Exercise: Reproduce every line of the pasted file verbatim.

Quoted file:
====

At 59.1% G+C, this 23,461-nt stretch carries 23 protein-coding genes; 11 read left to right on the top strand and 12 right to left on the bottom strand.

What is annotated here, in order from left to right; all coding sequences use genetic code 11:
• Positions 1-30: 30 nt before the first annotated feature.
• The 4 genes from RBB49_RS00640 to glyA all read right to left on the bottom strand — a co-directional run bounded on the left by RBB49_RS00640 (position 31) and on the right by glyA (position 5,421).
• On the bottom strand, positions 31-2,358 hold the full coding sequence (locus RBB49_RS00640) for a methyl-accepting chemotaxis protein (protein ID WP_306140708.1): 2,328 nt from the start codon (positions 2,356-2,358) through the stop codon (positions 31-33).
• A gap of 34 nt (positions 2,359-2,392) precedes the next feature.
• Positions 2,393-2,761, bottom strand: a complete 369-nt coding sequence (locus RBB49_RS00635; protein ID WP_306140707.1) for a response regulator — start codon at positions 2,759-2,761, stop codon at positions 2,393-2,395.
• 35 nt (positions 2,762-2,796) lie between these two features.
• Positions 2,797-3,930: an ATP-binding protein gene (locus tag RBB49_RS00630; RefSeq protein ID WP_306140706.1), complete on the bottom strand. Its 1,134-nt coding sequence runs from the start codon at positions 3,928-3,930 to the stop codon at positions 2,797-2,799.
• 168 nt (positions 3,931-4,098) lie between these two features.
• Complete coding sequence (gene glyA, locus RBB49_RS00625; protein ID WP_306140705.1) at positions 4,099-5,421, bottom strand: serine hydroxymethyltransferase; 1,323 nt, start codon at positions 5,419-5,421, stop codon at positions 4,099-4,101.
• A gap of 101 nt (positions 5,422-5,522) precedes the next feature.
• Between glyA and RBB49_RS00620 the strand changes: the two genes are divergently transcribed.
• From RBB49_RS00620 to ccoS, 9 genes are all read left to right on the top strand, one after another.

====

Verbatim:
At 59.1% G+C, this 23,461-nt stretch carries 23 protein-coding genes; 11 read left to right on the top strand and 12 right to left on the bottom strand.

What is annotated here, in order from left to right; all coding sequences use genetic code 11:
• Positions 1-30: 30 nt before the first annotated feature.
• The 4 genes from RBB49_RS00640 to glyA all read right to left on the bottom strand — a co-directional run bounded on the left by RBB49_RS00640 (position 31) and on the right by glyA (position 5,421).
• On the bottom strand, positions 31-2,358 hold the full coding sequence (locus RBB49_RS00640) for a methyl-accepting chemotaxis protein (protein ID WP_306140708.1): 2,328 nt from the start codon (positions 2,356-2,358) through the stop codon (positions 31-33).
• A gap of 34 nt (positions 2,359-2,392) precedes the next feature.
• Positions 2,393-2,761, bottom strand: a complete 369-nt coding sequence (locus RBB49_RS00635; protein ID WP_306140707.1) for a response regulator — start codon at positions 2,759-2,761, stop codon at positions 2,393-2,395.
• 35 nt (positions 2,762-2,796) lie between these two features.
• Positions 2,797-3,930: an ATP-binding protein gene (locus tag RBB49_RS00630; RefSeq protein ID WP_306140706.1), complete on the bottom strand. Its 1,134-nt coding sequence runs from the start codon at positions 3,928-3,930 to the stop codon at positions 2,797-2,799.
• 168 nt (positions 3,931-4,098) lie between these two features.
• Complete coding sequence (gene glyA, locus RBB49_RS00625; protein ID WP_306140705.1) at positions 4,099-5,421, bottom strand: serine hydroxymethyltransferase; 1,323 nt, start codon at positions 5,419-5,421, stop codon at positions 4,099-4,101.
• A gap of 101 nt (positions 5,422-5,522) precedes the next feature.
• Between glyA and RBB49_RS00620 the strand changes: the two genes are divergently transcribed.
• From RBB49_RS00620 to ccoS, 9 genes are all read left to right on the top strand, one after another.